This is a guest post by Shenee Howard â€“ a writer, designer and lover of all things innovative. She is currently in start-up mode, developing her new creative power house, Youâ€™ll Look Great. She tweets about fun things she finds around the internet and her ( hopefully) temporary life in the suburbs @sheneeh. Sheâ€™s on Facebook too.
When you are branding for a client, you shouldnâ€™t just be trying to make them look good, you should also be telling their story. Isnâ€™t that what a website is all about? Websites are tools for outreach. As designers, it is our job to present our clients in the best way possible. Here are some ways we can use textbook writing rules to help create depth within our own designs.
Hook them with the opening
All of the most celebrated websites have it. An amazing homepage.The opening page is where we all decide whether or not we will go any farther. All designers go about it in slightly different ways. For some designers, this means big and bold typography. Other designs use simplicity and beautiful photos. Kill them with the opening and keep them coming back for more.
Adapt the writing process
- Brainstorm/ Research | Sketches / Wireframes / Inspiration Digs â€“ Pretty self-explanatory. This is the fun part for both writers and designers. Ideas and concepts start to form. Start thinking of a color story and theme for your blog. Sketch out any and all ideas, even if they seem ridiculous.
- Rough Drafts | Computer time for designers â€“ Time to turn on the computer and start putting concepts to design. Play around with different ideas, donâ€™t get caught up on one structure or design. Develop a couple concepts to choose from. Donâ€™t edit your creativity as you go along. You think that flourish might be too much? Who cares. Leave it. You can come back to it later.
- Editing | Editing /Purge- Start making decisions. Develop a clear vision for your design and go for it. Does that extra flourish add anything? Do you need to rethink your colors?
- Final Edits and Revisions â€“ Make sure everything is spelled right and lined up the way you envisioned. Clean up some of the extra things we always end up in our psd file. Get it coded and ready.
- Final Product â€“ ftp that sucker!
Get to know your characters ( clients )
It doesnâ€™t matter who you are designing a website for, there is always a story. A lot of the time designers get caught up in our own vision and get upset with clients for not sharing it. If you take the time to learn more about who you are designing for, you are able to better blend your style with the vision they already have and even show them something new. You can tell when a designer and a client are on the same page.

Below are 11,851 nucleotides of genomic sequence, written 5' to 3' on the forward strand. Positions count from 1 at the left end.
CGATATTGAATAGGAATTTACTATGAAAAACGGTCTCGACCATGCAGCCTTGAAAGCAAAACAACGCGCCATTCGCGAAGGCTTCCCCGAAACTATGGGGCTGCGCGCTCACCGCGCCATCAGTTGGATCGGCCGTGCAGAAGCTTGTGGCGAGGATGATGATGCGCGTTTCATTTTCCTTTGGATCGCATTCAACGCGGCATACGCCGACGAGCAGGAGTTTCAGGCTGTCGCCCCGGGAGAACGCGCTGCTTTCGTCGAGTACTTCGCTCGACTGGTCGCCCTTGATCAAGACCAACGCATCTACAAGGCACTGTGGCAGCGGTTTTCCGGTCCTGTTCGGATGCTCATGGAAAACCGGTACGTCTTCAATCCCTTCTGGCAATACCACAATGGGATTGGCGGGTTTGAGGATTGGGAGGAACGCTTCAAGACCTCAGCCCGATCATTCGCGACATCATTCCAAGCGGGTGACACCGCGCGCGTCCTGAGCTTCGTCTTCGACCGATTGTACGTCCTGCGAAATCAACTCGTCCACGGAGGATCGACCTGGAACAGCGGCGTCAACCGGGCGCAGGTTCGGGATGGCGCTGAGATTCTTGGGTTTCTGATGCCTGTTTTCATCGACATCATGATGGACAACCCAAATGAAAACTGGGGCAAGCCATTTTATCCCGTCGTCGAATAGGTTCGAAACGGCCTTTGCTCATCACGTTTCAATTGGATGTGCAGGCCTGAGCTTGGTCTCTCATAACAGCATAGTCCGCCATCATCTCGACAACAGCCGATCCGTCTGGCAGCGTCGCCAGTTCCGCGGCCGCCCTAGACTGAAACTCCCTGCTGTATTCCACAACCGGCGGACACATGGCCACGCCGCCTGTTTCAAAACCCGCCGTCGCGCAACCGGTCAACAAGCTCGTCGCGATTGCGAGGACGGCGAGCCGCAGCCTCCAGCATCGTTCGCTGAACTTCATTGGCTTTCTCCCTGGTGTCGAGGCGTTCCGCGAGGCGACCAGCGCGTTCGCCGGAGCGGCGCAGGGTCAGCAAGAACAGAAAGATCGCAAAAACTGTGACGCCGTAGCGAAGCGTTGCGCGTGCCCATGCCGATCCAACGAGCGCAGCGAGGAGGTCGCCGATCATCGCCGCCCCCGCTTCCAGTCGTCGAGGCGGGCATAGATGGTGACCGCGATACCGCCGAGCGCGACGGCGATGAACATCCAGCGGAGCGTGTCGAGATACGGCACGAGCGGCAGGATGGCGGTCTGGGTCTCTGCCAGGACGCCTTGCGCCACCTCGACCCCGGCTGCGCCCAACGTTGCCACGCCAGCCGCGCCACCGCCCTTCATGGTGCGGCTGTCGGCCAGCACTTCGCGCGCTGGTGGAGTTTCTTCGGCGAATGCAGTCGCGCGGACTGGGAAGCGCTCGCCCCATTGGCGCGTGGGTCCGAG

Join a Community and share your work
Writers join groups so they can constantly get feedback on their designs and get better. Designers should be doing the same thing. You donâ€™t have to really â€œknowâ€ any fellow designers anymore. There are hundreds of design communities out there and designers love to give feedback on work that isnâ€™t their own.
Write with a clear tone
Make sure your website is representing a clear point of view. Keep your design consistent throughout the pages. You donâ€™t want people to get to a new page and forget where they are.
Avoid flowery language (over designing)
This is common in both the design and writing worlds. There is nothing worse than heavy handed writing. Too much fluff and design is never a good thing. You can create beautiful, illustrative designs without overpowering the message.
You canâ€™t learn too much
Writers are always reading books. Writing students know that the more you read, the better you get. While I am a firm believer that too many web galleries can kill creativity, designers should always know whatâ€™s going on. Donâ€™t just surround yourself with the web design community. Immerse yourself in creativity. Read books about architecture or music. Get inspired by reading articles on movies and music. Read about writing too.
The Notebook: Friend to both designer and writer
Inspiration for your website comes when you least expect it. Just like a writer who gets inspired by their postman, a designer might get inspired by a billboard or magazine cover. Buy a book and keep it with you, even if you donâ€™t use it. The idea of it will make you feel more creative. It doesnâ€™t have to be fancy. Everyone uses field notes and moleskins but I use the little notebooks my dad sends me from accounting seminars.
If you are a designer, try your hand at writing an article for a publication. Itâ€™s a great way to get some exposure for your work. Do we have any writers/designers out there? Does writing help your design and vice-versa?
If you need something to take you away from designing during your off-time, next month is Novel Writing Month. 1 month, 50,000 words. Iâ€™m trying it for the first time and I would love some fellow designers in there with me. Itâ€™s cold outside anyway, right?